The clock is ticking for Syriacs again

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Since Feb. 23, the Islamic State of Iraq and the Levant (ISIL) has been launching attacks against 35 Syriac villages located near or on the Syrian side of the borders between Syria, Iraq and Turkey. Rare accounts in the ANF and T24 media outlets provide information about ISIL’s intentions and movements, as the group counters the efforts of the Syrian Kurdish forces. A statement made by the Turabdin Solidarity Committee (Solidaritattsgruppe), notes that by attempting to capture a region near the border with Turkey, ISIL seeks revenge for their defeat in Kobani as well as an advantageous transit route.
According to these reports, approximately 300 Syriacs have been captured by ISIL, including 30 or so guards who were defending villages. The result is always the same: Men are slaughtered while women and children are used as slaves or sold. The Turabdin Solidarity Committee and the Mesopotamia Syriac, Chaldean, Assyrian, Aramean Solidarity Association report that 12 people have been killed, four churches have been burned and roughly 3,000 Syriacs have had to flee to the towns of al-Hasakah and Qamishli.
Speaking to Vatican Radio, Syrian Catholic Archbishop Jacques Behnan Hindo complained that Turkey does not allow Syriacs who are stuck in al-Hasakah and Qamishli to seek refuge. According to reports from the region, a big trench was dug on the Turkish side of the border in an apparent effort to prevent crossing in either direction. Thus, the Syriacs cannot flee to Turkey, and Turkey cannot send aid. The Turkish government refrained from condemning the ISIL attacks on Syriacs, as it did during the attacks on Sinjar and Kobani. Some argue that the government indirectly supports these attacks by opening the dam shutters of the Khabur River, putting Syriacs in a difficult position. As for Turkish media outlets, they, as usual, are disinterested in the Syriacs’ plight.
Syriacs are no foreigners to Turkey. Hakkari and ??rnak provinces are the original homelands of those currently under heavy attack, people who have been oppressed for at least a century. Persecution of Syriacs began when the Kurdish tribes moved from the north to the southeastern area of Tur Abdin in the mid-19th century. This move combined with violent Islamic nation-building to provide a hostile environment to the area’s Christians. To compound matters, ?stanbul supported operations to seize control of the predominantly Syriac lands between the Euphrates and Tigris rivers. The Christian inhabitants were deliberately marginalized and alienated by the policies of the Committee of Union and Progress (CUP), founded in 1889. The climax of the persecution came during the 1915 genocide when 60 percent of the Ottoman Christian population was annihilated. There was simply no room for these Christians in the emerging nation.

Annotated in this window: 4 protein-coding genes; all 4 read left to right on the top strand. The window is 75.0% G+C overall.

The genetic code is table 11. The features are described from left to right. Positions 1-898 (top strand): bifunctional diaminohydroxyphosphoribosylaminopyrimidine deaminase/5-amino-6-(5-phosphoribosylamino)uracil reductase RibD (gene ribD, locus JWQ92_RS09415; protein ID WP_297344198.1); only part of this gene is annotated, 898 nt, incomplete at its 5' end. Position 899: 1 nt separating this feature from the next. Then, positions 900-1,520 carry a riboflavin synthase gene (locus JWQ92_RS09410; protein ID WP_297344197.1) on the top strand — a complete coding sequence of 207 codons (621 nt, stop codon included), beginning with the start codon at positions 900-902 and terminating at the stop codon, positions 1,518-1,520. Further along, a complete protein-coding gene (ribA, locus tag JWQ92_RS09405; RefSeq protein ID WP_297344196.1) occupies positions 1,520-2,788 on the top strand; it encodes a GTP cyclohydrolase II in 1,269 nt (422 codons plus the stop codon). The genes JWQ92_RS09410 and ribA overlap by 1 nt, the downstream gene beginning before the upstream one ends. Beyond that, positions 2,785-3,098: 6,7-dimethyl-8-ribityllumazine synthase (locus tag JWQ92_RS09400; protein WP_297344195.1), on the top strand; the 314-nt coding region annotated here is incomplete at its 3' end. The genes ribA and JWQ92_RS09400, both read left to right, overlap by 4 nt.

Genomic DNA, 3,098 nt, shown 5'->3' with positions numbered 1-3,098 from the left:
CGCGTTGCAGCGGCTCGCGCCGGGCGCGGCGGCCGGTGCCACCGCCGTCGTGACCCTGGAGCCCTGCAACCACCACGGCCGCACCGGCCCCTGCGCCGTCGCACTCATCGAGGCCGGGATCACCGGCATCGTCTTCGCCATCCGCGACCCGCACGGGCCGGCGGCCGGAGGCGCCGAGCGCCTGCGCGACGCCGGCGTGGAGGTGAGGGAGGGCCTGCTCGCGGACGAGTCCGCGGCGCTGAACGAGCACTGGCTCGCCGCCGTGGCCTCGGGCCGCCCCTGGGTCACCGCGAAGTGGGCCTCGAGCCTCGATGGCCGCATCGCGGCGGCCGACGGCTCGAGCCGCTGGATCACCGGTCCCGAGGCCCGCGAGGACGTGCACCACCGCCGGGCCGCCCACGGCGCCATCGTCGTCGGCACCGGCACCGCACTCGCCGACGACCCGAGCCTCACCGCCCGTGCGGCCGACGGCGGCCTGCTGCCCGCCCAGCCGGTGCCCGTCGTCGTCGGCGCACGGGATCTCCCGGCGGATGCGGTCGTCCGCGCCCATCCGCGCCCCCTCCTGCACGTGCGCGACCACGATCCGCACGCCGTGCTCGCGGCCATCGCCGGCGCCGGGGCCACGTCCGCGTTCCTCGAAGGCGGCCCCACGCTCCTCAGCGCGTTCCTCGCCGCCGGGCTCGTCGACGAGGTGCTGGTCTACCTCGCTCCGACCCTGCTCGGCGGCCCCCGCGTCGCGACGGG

Contrary to the official account, exclusion and oppression of Christians persisted during the Republican era. Syriacs and other Christian groups were never treated as full citizens. Their schools were shut in 1928 and the Syriac Patriarchate was forced to relocate to Homs in 1932. The new regime violently suppressed riots, starting with the 1924 Syriac/Nestorian riot in Hakkari, and to this day there are no Syriacs or Christians left in the province. They first moved to Simele in Iraq, where they were subjected to violence by Arab Muslims in 1933. They later moved to Syria and settled along the Khabur River. Today their grandchildren are again under attack.
Syriacs and other followers of Eastern Christianity were first eliminated in Turkey. Now the same pattern is repeating itself in Iraq and Syria.